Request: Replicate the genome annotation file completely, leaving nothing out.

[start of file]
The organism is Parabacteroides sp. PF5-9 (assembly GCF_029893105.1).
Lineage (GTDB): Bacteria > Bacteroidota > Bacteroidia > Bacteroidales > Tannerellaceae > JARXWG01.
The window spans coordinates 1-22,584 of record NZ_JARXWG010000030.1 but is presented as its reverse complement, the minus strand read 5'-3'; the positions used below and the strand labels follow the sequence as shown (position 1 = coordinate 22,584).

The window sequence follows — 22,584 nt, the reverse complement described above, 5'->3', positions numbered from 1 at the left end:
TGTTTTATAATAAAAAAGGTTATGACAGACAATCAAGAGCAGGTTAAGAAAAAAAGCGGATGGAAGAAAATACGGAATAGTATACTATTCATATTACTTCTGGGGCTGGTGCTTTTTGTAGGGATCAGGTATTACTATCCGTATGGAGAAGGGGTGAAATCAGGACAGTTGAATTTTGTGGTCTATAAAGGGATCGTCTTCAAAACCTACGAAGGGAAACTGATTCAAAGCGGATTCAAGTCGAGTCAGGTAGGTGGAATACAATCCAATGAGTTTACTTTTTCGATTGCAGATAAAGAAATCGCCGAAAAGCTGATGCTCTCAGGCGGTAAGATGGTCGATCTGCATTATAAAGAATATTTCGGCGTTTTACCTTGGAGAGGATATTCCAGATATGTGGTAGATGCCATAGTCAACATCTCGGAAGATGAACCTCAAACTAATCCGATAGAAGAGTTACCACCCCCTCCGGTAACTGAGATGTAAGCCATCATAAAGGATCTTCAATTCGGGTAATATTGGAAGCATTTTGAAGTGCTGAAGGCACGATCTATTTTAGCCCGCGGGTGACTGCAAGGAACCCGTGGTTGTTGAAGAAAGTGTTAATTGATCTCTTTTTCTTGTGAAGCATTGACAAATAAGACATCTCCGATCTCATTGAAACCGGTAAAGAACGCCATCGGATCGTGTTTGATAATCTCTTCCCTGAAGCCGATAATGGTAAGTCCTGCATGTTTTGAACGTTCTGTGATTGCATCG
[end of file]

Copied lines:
The organism is Parabacteroides sp. PF5-9 (assembly GCF_029893105.1).
Lineage (GTDB): Bacteria > Bacteroidota > Bacteroidia > Bacteroidales > Tannerellaceae > JARXWG01.
The window spans coordinates 1-22,584 of record NZ_JARXWG010000030.1 but is presented as its reverse complement, the minus strand read 5'-3'; the positions used below and the strand labels follow the sequence as shown (position 1 = coordinate 22,584).

The window sequence follows — 22,584 nt, the reverse complement described above, 5'->3', positions numbered from 1 at the left end:
TGTTTTATAATAAAAAAGGTTATGACAGACAATCAAGAGCAGGTTAAGAAAAAAAGCGGATGGAAGAAAATACGGAATAGTATACTATTCATATTACTTCTGGGGCTGGTGCTTTTTGTAGGGATCAGGTATTACTATCCGTATGGAGAAGGGGTGAAATCAGGACAGTTGAATTTTGTGGTCTATAAAGGGATCGTCTTCAAAACCTACGAAGGGAAACTGATTCAAAGCGGATTCAAGTCGAGTCAGGTAGGTGGAATACAATCCAATGAGTTTACTTTTTCGATTGCAGATAAAGAAATCGCCGAAAAGCTGATGCTCTCAGGCGGTAAGATGGTCGATCTGCATTATAAAGAATATTTCGGCGTTTTACCTTGGAGAGGATATTCCAGATATGTGGTAGATGCCATAGTCAACATCTCGGAAGATGAACCTCAAACTAATCCGATAGAAGAGTTACCACCCCCTCCGGTAACTGAGATGTAAGCCATCATAAAGGATCTTCAATTCGGGTAATATTGGAAGCATTTTGAAGTGCTGAAGGCACGATCTATTTTAGCCCGCGGGTGACTGCAAGGAACCCGTGGTTGTTGAAGAAAGTGTTAATTGATCTCTTTTTCTTGTGAAGCATTGACAAATAAGACATCTCCGATCTCATTGAAACCGGTAAAGAACGCCATCGGATCGTGTTTGATAATCTCTTCCCTGAAGCCGATAATGGTAAGTCCTGCATGTTTTGAACGTTCTGTGATTGCATCG